Conclusions: Telehealth remains a new experience for surgical providers despite its expansion. Optimization strategies should target technology barriers and include specialized virtual exam and communication training.
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http://dx.doi.org/10.1016/j.jss.2020.11.034DOI Listing
http://www.ncbi.nlm.nih.gov/pmc/articles/PMC7664345PMC
April 2021

Administration of valproic acid in clinically approved dose improves neurologic recovery and decreases brain lesion size in swine subjected to hemorrhagic shock and traumatic brain injury.

J Trauma Acute Care Surg 2021 02;90(2):346-352

From the Department of Surgery (G.K.W., B.E.B., M.T.K., R.L.O., A.M.W., K.C., A.Z.S., U.F.B., C.A.V., H.B.A.), Department of Clinical Pharmacy (M.P.P.), and Section of Neuroradiology, Department of Radiology (A.S.), Michigan Medicine, University of Michigan, Ann Arbor, Michigan.

Background: Traumatic brain injury (TBI) and hemorrhage remain the leading causes of death after trauma. We have previously shown that a dose of valproic acid (VPA) at (150 mg/kg) can decrease brain lesion size and hasten neurologic recovery. The current Food and Drug Administration-approved dose of VPA is 60 mg/kg. We evaluate neurologic outcomes and brain lesion size of a single dose of VPA at a level currently within Food and Drug Administration-approved dose in swine subjected to TBI and hemorrhagic shock.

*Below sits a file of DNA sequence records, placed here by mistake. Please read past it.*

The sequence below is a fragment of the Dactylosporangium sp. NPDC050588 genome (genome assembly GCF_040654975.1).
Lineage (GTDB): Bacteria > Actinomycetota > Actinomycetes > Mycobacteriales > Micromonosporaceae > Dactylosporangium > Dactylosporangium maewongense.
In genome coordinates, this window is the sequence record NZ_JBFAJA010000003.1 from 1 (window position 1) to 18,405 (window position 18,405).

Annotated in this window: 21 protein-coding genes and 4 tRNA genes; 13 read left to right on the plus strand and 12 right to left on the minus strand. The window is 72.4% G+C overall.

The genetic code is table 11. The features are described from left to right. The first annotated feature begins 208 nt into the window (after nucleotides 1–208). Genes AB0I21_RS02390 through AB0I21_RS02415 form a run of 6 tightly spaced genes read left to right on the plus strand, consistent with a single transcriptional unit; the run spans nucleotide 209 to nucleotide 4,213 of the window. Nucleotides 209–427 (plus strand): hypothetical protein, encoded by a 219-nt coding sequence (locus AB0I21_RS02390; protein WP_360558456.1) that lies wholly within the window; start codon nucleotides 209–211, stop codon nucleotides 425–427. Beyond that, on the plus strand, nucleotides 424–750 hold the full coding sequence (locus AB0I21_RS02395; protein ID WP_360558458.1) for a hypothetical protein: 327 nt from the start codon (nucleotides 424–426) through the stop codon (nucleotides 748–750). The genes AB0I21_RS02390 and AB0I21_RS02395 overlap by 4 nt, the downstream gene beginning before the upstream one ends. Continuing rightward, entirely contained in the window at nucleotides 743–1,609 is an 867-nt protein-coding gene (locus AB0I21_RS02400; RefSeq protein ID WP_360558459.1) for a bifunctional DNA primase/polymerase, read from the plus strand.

Methods: Swine (n = 5/group) were subjected to TBI and 40% blood volume hemorrhage. Animals remained in shock for 2 hours before randomization to normal saline (NS) resuscitation alone (control), NS-VPA 150 mg/kg (VPA 150), or NS-VPA 50 mg/kg (VPA 50). Neurologic severity scores (range, 0-32) were assessed daily for 14 days, and brain lesion size was measured via magnetic resonance imaging on postinjury day (PID) 3.